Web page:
Aberystwyth is a university town on the west Wales coast. It is also the location of the National Library of Wales.
Why did they have to pick "Aberystwyth" as an example? I always get finger tied trying to write that word...
Just think of it in three parts, as it is pronounced - aber-YST-wyth
aber is the name for a common geographical feature - a place where one body of water, usually a river, flows into another, such as another river or the sea. Ystwyth is the name of a river, afon Ystwyth, which joins afon Rheidol as they both meet and flow into the sea at Aberystwyth.
- Abergafenni (usually Y Fenni these days) - where afon Gafenni flows into afon Wysg (the Usk)
- Aberaeron - where afon Aeron flows into the sea.
- Aberhonddu - where afon Honddu joins afon Wysg
- Aberdyfi - where afon Dyfi joins the sea
I've been wondering why it's necessary to learn the Welsh versions of the names of cities in Wales. Do Welsh people actually call them by those names? Are the English names also used commonly?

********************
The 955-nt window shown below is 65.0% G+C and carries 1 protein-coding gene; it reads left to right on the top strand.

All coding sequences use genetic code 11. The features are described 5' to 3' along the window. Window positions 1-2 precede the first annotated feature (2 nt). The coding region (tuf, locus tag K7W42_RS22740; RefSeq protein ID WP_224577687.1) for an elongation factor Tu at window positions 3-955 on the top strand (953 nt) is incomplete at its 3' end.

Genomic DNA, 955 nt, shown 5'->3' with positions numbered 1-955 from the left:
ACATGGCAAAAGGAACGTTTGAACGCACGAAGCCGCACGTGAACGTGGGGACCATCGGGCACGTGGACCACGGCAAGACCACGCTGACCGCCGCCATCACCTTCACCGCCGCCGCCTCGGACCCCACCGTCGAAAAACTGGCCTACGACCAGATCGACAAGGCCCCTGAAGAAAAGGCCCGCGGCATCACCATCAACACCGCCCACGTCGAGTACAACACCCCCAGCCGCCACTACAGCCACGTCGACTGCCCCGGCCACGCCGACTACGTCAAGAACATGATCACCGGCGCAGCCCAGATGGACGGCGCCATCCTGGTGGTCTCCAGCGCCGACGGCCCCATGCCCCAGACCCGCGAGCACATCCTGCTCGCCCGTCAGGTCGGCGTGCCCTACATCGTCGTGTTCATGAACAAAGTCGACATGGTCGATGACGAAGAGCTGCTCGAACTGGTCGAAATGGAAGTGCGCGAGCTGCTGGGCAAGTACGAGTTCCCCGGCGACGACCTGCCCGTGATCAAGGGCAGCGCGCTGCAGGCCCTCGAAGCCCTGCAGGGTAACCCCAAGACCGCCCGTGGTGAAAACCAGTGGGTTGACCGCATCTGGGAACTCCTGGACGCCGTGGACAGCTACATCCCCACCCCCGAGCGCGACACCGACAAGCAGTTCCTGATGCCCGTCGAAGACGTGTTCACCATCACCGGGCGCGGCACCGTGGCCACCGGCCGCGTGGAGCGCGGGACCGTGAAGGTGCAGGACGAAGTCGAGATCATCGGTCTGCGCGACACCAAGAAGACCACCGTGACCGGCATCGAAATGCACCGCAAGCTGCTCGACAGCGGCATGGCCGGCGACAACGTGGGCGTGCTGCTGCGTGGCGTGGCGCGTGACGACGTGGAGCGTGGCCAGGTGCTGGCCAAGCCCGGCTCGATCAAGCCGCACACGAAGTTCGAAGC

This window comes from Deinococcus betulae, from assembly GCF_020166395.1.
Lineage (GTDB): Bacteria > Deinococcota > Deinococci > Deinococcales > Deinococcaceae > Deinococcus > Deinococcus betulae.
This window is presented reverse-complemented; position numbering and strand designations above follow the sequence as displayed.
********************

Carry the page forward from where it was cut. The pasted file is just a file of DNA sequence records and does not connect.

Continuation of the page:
Most places in Wales, such as Aberystwyth, have only one name. Some have an English version of their name which is used by English speakers and also on most maps - this is particularly common for the larger market towns and the cities. Some major towns, counties and regions elsewhere in Britain also have Welsh names that are widely used by Welsh speakers.
We introduce a variety of place-names on Duo so that we can introduce the various mutations when saying that we are going to a place, coming from a place and living in a place. It is also important to be be able to follow the Welsh-language media, where places that have English names as well as Welsh ones are always referred to by the Welsh name alone.